Bomb scare defused in Eastmoreland

by: David F. Ashton Steadying his flashlight and wielding pincers, the sergeant takes a careful look at the device at his feet.

The typical calm of a summer's Sunday was disrupted in Eastmoreland on August 7 when a neighbor, bicycling along S.E. 35th Avenue noticed an odd looking object in the road, a couple of yards south of S.E. Lambert Street.

What caught his attention was a long metallic cylinder, with what could be a wire or fuse, lying on in the street, a few feet from the curb. He called 9-1-1, and soon Portland Police Bureau officers were on scene, walking carefully as they strung up yellow police-line tape.

'We're keeping the area clear until a bomb expert can come take a look at it,' an officer remarked. 'If it's real, we're probably standing too close to it right now.'

The object certainly did look as if it could be a high explosive, as viewed through the high-power telephoto camera lens we focused on it from the cover of a nearby Elm tree.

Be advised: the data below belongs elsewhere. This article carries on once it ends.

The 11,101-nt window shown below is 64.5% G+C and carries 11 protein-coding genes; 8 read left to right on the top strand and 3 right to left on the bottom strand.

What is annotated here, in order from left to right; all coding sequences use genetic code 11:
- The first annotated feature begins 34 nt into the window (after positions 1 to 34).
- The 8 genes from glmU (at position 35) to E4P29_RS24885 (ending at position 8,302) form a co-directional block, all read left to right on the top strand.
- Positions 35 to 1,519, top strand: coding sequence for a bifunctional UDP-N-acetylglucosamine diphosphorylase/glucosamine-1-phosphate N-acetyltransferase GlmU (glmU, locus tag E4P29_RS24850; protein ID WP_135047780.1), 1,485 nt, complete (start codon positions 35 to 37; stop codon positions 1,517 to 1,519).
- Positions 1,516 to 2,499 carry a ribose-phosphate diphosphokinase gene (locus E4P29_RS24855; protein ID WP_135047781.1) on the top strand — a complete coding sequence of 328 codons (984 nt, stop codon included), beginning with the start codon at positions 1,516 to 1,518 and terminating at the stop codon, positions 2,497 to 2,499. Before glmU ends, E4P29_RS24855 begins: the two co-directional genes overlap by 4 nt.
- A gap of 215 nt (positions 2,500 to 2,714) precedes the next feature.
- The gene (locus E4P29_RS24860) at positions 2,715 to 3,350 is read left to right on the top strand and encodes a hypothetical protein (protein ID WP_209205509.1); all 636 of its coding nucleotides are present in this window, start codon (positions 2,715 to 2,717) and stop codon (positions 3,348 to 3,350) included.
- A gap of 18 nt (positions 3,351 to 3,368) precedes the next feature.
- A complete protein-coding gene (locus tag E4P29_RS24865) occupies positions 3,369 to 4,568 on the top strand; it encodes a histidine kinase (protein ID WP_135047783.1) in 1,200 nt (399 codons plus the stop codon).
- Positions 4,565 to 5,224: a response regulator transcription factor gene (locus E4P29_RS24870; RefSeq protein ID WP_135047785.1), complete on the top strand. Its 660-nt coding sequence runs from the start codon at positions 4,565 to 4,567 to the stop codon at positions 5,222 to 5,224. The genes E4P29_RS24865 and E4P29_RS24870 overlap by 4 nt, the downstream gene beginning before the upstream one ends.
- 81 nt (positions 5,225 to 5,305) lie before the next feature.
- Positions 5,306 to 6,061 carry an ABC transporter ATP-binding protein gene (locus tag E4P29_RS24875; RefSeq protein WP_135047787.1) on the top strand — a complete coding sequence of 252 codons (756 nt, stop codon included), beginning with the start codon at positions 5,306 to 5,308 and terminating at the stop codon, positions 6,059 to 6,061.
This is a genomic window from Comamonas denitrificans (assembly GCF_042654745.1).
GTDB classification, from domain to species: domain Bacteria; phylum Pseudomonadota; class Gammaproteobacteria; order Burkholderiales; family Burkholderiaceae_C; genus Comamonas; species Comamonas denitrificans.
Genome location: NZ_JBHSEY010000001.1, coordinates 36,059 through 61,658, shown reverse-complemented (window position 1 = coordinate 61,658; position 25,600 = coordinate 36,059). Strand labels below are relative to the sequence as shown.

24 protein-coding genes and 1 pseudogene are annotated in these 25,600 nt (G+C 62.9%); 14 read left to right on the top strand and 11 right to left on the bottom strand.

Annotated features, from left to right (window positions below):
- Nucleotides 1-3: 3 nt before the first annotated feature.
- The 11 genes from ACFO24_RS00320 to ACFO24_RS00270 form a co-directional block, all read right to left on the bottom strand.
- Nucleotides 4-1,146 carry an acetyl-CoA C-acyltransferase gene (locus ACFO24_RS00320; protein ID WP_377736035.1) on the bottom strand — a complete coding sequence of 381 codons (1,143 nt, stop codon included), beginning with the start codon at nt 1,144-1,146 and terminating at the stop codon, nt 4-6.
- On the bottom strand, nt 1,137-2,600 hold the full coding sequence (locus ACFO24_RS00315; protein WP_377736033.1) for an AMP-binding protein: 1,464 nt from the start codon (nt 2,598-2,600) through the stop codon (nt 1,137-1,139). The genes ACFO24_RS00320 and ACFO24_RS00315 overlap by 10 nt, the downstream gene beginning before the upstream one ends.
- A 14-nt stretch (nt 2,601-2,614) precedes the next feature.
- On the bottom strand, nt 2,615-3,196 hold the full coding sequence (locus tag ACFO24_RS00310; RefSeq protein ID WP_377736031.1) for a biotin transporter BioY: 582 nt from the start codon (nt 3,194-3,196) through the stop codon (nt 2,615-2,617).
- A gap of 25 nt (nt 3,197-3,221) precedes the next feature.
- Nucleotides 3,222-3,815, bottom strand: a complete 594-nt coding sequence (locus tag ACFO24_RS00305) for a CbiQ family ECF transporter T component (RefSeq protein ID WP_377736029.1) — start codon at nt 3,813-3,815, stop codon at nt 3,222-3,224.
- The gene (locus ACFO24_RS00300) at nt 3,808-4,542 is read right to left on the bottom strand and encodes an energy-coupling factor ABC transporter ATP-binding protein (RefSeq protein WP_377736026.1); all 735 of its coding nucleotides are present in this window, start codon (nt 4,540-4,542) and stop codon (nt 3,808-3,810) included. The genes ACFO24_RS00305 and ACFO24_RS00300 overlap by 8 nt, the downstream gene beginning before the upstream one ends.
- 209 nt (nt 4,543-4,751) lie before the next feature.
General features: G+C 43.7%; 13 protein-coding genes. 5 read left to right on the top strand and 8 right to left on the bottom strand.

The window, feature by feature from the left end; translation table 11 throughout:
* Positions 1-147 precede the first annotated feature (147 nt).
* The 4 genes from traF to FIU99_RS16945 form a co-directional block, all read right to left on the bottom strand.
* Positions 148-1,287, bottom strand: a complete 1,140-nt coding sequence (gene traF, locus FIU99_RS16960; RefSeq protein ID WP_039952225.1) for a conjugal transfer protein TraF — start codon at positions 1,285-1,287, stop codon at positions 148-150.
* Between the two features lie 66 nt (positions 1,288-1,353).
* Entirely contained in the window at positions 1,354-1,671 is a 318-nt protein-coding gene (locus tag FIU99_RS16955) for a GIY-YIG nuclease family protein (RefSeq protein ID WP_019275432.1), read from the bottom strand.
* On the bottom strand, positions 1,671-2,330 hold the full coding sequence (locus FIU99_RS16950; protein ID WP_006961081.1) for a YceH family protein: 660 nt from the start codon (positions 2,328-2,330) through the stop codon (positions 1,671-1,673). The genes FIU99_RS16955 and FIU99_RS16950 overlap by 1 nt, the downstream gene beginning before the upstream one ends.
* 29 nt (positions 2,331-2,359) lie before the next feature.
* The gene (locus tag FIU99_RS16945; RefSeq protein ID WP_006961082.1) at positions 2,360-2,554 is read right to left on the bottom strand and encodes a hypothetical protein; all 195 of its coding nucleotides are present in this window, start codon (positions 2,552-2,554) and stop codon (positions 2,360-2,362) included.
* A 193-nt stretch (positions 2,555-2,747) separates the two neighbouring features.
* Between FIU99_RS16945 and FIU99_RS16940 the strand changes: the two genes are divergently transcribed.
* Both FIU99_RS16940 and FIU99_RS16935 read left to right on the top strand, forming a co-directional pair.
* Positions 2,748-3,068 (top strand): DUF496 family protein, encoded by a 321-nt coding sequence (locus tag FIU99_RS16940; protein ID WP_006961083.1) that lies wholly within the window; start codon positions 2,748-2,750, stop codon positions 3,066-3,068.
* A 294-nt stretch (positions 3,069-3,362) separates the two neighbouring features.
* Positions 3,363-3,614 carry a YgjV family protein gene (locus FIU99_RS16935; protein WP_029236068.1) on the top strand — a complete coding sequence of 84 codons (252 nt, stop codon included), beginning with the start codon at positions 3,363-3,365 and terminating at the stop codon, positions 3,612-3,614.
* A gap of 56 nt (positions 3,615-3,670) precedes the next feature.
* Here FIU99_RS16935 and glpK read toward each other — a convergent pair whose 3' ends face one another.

At 12:42 pm, a Police Bureau sergeant - an expert with the Metropolitan Explosives Disposal Unit - rolled up, donned his protective year and walked toward the object.

He examined it carefully for nearly ten minutes - first standing above it, and finally actually lying down in the street beside it for a very close look. Then, standing, he picked up the cylinder and slid it into his pants pocket.

'I'm 99% certain this is an industrial control, perhaps a thermostat from a water heater,' the sergeant announced. 'But, better to be safe than sorry.'

With the police-line tape rolled up, and the sun filtering down through the canopy of trees, Eastmorelanders resumed another casual Sunday - many of them unaware of the drama that had just played out in the street.